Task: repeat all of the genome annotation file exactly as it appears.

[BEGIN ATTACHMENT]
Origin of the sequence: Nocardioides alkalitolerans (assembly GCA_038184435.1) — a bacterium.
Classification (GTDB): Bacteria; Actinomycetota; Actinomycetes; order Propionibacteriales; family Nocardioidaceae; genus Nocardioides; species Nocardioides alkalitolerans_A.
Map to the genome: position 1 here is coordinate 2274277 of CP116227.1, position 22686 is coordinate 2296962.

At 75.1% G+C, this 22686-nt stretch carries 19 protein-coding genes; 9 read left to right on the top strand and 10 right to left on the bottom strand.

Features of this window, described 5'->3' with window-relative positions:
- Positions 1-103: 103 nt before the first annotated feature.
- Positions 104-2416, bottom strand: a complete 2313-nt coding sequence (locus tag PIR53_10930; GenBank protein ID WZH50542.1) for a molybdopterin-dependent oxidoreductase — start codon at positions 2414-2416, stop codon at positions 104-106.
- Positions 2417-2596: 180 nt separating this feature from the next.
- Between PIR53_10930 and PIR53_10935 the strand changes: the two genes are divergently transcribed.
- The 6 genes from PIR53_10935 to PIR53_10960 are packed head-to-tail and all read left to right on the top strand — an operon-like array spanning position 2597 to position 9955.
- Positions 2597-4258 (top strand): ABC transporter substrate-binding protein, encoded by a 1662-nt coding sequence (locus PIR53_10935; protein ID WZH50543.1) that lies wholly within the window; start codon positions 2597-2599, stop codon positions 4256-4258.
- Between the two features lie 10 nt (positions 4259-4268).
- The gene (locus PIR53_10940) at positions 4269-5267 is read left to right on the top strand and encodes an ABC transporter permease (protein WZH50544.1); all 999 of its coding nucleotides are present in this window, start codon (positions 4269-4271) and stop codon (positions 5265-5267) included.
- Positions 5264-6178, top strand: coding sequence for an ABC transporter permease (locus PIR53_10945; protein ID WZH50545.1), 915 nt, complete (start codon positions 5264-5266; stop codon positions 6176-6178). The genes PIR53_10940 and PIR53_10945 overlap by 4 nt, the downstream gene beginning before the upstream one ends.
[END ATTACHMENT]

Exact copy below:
Origin of the sequence: Nocardioides alkalitolerans (assembly GCA_038184435.1) — a bacterium.
Classification (GTDB): Bacteria; Actinomycetota; Actinomycetes; order Propionibacteriales; family Nocardioidaceae; genus Nocardioides; species Nocardioides alkalitolerans_A.
Map to the genome: position 1 here is coordinate 2274277 of CP116227.1, position 22686 is coordinate 2296962.

At 75.1% G+C, this 22686-nt stretch carries 19 protein-coding genes; 9 read left to right on the top strand and 10 right to left on the bottom strand.

Features of this window, described 5'->3' with window-relative positions:
- Positions 1-103: 103 nt before the first annotated feature.
- Positions 104-2416, bottom strand: a complete 2313-nt coding sequence (locus tag PIR53_10930; GenBank protein ID WZH50542.1) for a molybdopterin-dependent oxidoreductase — start codon at positions 2414-2416, stop codon at positions 104-106.
- Positions 2417-2596: 180 nt separating this feature from the next.
- Between PIR53_10930 and PIR53_10935 the strand changes: the two genes are divergently transcribed.
- The 6 genes from PIR53_10935 to PIR53_10960 are packed head-to-tail and all read left to right on the top strand — an operon-like array spanning position 2597 to position 9955.
- Positions 2597-4258 (top strand): ABC transporter substrate-binding protein, encoded by a 1662-nt coding sequence (locus PIR53_10935; protein ID WZH50543.1) that lies wholly within the window; start codon positions 2597-2599, stop codon positions 4256-4258.
- Between the two features lie 10 nt (positions 4259-4268).
- The gene (locus PIR53_10940) at positions 4269-5267 is read left to right on the top strand and encodes an ABC transporter permease (protein WZH50544.1); all 999 of its coding nucleotides are present in this window, start codon (positions 4269-4271) and stop codon (positions 5265-5267) included.
- Positions 5264-6178, top strand: coding sequence for an ABC transporter permease (locus PIR53_10945; protein ID WZH50545.1), 915 nt, complete (start codon positions 5264-5266; stop codon positions 6176-6178). The genes PIR53_10940 and PIR53_10945 overlap by 4 nt, the downstream gene beginning before the upstream one ends.